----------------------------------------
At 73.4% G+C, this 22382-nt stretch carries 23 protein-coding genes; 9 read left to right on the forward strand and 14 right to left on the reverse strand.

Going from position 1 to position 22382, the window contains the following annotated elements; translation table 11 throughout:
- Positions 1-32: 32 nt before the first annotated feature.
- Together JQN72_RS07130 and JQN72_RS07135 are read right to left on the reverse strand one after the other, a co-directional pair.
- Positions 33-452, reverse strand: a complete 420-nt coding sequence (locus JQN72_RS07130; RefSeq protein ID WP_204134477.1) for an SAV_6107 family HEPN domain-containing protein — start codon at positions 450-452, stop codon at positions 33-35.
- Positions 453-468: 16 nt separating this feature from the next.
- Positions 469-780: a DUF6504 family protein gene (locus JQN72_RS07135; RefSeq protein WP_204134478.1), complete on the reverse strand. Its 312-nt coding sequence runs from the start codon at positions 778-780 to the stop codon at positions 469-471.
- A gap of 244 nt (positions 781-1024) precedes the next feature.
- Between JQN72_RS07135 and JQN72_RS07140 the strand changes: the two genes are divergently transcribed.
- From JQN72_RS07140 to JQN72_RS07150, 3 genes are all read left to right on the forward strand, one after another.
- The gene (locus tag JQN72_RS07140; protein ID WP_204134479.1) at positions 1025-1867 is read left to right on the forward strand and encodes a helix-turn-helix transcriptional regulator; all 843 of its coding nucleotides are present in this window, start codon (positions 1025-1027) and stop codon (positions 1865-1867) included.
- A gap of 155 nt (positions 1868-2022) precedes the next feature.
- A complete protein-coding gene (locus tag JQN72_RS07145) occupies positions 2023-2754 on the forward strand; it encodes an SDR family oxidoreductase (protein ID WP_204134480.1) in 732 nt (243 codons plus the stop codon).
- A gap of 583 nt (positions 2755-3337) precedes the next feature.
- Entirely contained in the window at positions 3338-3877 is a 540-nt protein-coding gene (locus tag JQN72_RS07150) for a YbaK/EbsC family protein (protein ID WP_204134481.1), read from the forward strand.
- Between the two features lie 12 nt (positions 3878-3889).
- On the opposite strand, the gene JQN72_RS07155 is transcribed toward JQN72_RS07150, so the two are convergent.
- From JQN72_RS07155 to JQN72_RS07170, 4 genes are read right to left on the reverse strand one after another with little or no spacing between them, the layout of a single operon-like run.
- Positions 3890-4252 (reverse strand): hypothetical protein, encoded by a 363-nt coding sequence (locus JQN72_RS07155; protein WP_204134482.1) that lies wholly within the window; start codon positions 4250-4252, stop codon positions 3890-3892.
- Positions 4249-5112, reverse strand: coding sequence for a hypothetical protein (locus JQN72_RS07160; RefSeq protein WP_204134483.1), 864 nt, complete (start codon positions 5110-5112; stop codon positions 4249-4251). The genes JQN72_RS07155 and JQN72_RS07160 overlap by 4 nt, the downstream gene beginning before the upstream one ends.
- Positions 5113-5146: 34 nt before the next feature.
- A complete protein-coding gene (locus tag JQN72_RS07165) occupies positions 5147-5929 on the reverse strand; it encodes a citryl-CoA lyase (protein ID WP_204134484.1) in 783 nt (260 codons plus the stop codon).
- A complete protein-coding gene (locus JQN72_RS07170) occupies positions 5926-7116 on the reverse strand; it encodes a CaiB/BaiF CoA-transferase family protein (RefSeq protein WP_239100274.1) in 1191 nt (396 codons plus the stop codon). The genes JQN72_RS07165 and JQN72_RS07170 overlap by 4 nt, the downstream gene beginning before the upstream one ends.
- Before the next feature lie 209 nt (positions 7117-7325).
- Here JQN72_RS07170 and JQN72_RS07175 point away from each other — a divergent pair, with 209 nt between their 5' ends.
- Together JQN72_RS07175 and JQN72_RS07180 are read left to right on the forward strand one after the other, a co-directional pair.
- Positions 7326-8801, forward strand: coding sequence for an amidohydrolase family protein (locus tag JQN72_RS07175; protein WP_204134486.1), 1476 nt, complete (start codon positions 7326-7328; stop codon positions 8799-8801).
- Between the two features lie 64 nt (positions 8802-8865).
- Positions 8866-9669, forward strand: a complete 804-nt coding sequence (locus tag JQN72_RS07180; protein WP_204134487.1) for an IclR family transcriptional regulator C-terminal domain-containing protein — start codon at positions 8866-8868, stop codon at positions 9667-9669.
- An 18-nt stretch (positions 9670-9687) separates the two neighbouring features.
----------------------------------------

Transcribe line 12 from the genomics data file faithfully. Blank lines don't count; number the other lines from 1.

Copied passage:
- A gap of 155 nt (positions 1868-2022) precedes the next feature.